Disclaimer: You could even store TensorFlow on it.

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Saturday, September 02


Daily News Stuff 2 September 2023

Bamboozled By Ea-nāṣir Edition

Top Story

  • At least three hundred, and possibly as many as five hundred people have been infected with Aeromonas hydrophila after competing in a Tough Mudder event.  (Ars Technica)
    Hundreds of people who participated in a recent Tough Mudder event—a very muddy obstacle course race—held in Sonoma, California, have fallen ill with pustular rashes, lesions, fever, flu-like symptoms, nerve pain, and other symptoms, local health officials and media outlets report.
    Sounds nasty.  How did this happen?
    The Sonoma event was reported to include 21 obstacles on one of the race days, including a mud-soaked crawl under barbed wire, rope climbs over a muddy slope, a knee-deep mud pool to wade through, and an obstacle called the "mine shaft" that one participant said smelled like manure.
    Crawl through barbed wire and then swim in mud.  Yep, that'll do it.
    "All necessary protocols were followed in preparation for, and during, the event," the spokesperson said, "except of course for not crawling through barbed wire and swimming in mud.  We didn't think of that."
    Uh huh.
    "Our thoughts are with those affected and we are actively investigating to understand exactly what occurred, so long as we get to blame someone else."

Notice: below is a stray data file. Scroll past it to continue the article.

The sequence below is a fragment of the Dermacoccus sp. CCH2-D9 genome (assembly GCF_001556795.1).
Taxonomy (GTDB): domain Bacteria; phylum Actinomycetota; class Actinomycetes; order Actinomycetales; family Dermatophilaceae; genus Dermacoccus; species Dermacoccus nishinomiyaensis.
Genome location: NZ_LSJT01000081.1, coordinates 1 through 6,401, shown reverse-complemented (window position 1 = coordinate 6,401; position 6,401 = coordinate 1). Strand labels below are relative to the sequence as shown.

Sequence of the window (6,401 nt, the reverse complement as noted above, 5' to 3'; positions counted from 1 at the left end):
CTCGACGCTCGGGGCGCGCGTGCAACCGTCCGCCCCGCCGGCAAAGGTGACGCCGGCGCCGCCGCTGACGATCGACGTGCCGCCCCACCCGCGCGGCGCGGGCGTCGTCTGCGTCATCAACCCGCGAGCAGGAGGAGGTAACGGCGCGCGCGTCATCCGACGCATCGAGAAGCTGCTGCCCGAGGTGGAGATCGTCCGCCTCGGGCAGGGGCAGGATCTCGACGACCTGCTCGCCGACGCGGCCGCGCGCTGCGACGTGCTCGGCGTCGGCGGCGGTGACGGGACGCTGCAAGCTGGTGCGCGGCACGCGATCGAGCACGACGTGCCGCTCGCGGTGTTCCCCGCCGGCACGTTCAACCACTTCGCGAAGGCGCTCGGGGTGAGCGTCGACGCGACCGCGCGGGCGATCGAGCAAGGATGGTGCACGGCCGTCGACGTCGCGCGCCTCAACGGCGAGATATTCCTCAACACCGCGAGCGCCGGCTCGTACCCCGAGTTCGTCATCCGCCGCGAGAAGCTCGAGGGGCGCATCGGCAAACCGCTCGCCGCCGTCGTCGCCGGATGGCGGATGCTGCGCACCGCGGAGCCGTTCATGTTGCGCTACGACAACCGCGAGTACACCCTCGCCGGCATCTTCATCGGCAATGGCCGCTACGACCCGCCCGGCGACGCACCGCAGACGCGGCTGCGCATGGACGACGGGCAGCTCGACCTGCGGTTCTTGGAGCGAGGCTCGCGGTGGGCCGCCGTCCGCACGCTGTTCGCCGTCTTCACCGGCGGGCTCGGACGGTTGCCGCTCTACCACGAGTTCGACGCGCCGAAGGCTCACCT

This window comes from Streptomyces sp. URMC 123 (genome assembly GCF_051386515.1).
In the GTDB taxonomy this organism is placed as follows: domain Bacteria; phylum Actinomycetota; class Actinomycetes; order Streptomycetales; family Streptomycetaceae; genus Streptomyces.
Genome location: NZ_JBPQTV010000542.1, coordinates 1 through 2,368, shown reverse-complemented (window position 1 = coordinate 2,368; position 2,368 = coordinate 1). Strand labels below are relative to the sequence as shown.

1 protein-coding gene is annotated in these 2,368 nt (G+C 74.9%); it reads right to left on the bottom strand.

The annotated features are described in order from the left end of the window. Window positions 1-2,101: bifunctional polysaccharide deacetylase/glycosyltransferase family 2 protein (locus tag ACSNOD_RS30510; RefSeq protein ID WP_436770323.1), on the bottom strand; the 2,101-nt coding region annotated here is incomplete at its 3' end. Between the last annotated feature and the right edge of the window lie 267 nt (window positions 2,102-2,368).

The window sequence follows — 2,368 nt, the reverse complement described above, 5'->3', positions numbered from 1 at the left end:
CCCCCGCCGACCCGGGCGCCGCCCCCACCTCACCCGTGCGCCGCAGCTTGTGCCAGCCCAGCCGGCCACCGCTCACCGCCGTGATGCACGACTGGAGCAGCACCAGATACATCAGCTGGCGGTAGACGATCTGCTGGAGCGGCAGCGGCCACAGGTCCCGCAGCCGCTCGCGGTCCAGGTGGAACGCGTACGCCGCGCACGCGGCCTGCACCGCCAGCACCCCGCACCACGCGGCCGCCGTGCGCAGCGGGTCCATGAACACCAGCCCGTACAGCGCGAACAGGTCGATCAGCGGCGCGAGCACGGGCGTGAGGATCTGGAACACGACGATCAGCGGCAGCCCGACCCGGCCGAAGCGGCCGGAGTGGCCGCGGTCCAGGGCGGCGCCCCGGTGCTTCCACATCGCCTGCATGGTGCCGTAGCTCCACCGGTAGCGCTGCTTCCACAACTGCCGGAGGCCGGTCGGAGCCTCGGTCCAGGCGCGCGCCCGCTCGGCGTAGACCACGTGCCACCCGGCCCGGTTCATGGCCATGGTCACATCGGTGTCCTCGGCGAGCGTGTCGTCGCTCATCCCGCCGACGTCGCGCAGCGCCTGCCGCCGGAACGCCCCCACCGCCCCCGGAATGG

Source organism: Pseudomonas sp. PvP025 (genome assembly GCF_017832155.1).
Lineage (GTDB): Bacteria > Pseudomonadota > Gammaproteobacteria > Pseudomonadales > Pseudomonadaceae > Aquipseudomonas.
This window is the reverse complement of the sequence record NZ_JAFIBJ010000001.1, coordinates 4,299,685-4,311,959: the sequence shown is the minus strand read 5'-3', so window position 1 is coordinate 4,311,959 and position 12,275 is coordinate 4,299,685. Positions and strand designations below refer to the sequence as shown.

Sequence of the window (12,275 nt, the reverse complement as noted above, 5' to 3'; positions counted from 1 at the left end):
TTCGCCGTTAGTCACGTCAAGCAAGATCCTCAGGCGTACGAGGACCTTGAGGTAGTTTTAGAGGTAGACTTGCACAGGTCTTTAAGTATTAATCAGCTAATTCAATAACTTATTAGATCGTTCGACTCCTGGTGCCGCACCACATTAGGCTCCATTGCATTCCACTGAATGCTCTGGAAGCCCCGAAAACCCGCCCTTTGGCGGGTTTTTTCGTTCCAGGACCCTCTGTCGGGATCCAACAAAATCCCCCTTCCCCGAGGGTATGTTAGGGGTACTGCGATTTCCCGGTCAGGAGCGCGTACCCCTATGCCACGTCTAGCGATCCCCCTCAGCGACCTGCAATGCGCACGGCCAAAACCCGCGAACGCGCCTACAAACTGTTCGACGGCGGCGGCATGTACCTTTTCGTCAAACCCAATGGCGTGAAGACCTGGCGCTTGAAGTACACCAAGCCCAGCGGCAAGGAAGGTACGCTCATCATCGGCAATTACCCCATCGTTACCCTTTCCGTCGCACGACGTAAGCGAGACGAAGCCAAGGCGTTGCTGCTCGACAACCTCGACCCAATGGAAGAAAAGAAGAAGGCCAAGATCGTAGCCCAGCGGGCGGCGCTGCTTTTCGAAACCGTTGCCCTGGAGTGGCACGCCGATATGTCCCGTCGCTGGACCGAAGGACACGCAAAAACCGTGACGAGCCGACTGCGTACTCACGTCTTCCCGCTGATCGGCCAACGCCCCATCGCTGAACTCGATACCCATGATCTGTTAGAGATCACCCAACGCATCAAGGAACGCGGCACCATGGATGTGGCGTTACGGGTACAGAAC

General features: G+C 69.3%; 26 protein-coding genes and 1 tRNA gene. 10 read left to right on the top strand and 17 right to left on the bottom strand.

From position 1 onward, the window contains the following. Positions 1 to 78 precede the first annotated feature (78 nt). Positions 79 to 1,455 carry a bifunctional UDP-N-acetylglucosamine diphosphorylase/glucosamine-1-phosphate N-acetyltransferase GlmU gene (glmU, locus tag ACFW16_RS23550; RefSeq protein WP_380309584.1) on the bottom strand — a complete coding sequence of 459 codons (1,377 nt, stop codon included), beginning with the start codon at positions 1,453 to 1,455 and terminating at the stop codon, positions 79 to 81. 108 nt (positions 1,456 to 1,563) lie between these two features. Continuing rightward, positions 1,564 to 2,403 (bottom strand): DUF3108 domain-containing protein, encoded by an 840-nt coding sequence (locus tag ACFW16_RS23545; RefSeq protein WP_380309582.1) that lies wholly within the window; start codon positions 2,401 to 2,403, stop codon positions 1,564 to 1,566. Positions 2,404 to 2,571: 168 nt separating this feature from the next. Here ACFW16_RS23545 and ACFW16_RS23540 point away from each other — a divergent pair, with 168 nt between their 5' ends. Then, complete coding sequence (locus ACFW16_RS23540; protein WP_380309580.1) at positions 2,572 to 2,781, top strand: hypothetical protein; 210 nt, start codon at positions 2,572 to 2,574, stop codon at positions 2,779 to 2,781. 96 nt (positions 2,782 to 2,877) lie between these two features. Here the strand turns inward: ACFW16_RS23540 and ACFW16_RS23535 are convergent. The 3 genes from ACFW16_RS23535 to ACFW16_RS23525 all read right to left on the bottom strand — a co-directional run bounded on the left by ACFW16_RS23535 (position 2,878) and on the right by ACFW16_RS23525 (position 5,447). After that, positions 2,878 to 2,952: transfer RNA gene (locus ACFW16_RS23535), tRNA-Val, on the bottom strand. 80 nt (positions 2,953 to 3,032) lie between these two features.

Tech News

Disclaimer: Your tablet is so fat...

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Friday, September 01


Daily News Stuff 1 September 2023

Don't Drive So Close To Me Edition

Top Story

Tech News

Possibly Not Entirely Awful Live Action Anime Adaptation Trailer Video of the Day

What this reminds me of more than anything else is Detective Pikachu, which was enjoyable enough overall, and visually amazing.

I'll give it a look even though I'm not a One Piece fan, having watched about 0.2% of the show.

Disclaimer: Slightly less, because I've watched two episodes out of 1073 and counting.

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Thursday, August 31


Daily News Stuff 31 August 2023

Undeducted Edition 

Top Story

  • OpenAI has disputed the claims in a class action suit brought by various authors such as Richard Kadrey, and "authors" such as Sarah Silverman, responding with your momma is a derivative work.  (Ars Technica)
    Authors claim generative AI is just a "grift" that repackages original works.
    The first half of this is self-evident.

    The second half is like saying steak is just repackaged carbon dioxide.  Yes.  Grass absorbs carbon dioxide from the atmosphere to grow.  Cows eat grass.  People eat cows.

    But the carbon dioxide is free, so it's irrelevant.